It does not have to be a last hurrah. Phil Mickelson is just a year removed from winning a major at 50, even if he has since made it feel like a lot longer than that. But for Tiger, these bids will only get more difficult as the years go by. His 2019 Masters title was a gift to everyone who likes golf, but he was already forestalling Father Time. In golf years, 2019 is no longer the recent past, and everyone craving another Tiger victory is already in a wishcasting mode. Tiger knows as well as anyone that the typical key to winning big tournaments is to be in terrific form for a little while leading up to them. Titles do not tend to come in vacuums. “We all wish we had that two, three-month window when we get hot, and hopefully majors fall somewhere along in that window,” he told the press while Scottie Scheffler was about to parlay his torrid winter and early spring into a win at this year’s Masters. “We take care of it in those windows.”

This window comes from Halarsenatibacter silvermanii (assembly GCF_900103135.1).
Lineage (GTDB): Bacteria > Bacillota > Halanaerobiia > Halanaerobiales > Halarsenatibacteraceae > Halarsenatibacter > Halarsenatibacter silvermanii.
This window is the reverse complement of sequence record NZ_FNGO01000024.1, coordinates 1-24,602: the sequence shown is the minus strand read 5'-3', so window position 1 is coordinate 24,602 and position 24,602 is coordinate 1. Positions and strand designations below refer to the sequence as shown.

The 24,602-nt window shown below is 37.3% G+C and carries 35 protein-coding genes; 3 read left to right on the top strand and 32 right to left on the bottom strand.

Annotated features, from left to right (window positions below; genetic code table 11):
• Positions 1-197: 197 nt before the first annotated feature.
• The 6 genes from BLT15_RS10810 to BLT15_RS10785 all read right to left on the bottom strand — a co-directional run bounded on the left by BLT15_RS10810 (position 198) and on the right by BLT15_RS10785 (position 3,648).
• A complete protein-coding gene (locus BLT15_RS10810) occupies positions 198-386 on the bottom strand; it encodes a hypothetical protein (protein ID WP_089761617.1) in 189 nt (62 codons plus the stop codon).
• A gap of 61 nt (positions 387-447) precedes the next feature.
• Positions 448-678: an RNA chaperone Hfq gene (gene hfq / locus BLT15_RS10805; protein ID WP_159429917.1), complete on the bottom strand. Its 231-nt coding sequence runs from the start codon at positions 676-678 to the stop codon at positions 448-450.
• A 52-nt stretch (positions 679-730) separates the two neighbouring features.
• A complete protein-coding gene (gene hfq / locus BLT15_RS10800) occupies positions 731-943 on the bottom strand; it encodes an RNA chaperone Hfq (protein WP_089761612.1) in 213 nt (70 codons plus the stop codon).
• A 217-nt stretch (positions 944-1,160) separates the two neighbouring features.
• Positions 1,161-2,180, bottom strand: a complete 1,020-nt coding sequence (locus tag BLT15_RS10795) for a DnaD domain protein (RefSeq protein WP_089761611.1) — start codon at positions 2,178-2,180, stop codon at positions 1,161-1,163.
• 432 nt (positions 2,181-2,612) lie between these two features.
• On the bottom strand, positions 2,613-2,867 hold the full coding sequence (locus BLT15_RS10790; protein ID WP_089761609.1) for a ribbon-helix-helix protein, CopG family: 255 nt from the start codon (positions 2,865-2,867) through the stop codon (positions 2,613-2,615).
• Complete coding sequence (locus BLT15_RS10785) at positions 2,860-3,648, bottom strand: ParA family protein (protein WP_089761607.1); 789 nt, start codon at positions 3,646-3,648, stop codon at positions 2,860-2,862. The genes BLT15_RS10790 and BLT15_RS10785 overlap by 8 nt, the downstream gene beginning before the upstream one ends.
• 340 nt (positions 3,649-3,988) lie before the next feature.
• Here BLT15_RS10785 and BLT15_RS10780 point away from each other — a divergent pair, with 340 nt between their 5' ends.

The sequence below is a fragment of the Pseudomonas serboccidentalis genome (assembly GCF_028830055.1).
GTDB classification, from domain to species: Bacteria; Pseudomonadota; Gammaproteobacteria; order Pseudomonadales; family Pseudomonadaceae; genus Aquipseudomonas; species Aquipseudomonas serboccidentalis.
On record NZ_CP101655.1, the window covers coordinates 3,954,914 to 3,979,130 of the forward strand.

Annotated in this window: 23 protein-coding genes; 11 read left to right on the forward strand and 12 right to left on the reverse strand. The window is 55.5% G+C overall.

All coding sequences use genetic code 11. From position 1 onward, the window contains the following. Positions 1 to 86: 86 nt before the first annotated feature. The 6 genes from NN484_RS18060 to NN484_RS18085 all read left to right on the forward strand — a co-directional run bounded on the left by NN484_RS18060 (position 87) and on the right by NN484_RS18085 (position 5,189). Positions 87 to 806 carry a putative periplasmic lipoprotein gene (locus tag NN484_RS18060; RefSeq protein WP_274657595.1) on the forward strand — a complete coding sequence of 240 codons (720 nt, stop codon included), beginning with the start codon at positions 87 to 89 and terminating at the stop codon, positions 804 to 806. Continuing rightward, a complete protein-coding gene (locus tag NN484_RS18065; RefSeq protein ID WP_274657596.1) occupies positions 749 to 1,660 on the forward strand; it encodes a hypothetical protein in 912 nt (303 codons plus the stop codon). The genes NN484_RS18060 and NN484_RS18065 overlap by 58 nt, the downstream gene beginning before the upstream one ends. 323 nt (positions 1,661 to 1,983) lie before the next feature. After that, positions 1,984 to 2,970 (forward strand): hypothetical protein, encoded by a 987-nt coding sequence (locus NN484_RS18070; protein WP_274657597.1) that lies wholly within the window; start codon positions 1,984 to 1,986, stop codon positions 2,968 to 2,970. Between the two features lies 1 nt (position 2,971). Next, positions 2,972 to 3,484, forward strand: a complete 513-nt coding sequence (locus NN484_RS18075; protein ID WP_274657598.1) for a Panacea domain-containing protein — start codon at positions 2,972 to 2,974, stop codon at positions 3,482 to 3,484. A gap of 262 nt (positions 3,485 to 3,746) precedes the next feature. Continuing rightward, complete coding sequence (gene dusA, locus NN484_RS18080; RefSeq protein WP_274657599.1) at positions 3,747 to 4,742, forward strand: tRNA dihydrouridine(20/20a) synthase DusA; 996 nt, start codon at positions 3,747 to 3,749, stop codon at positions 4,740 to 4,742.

Most major champs build themselves up in competitive rounds on the PGA Tour. Tiger isn’t built for that schedule anymore and has to lay a foundation in his practice rounds. He has been grinding after that goal, putting in an epic 58 practice holes at St. Andrews by noon local time on Tuesday. It shouldn’t work. For most players straddling the thousandth place in the world ranking, it wouldn’t work. But this is Tiger Woods, and this is links golf in Scotland. It is wise to stay away from declarative statements.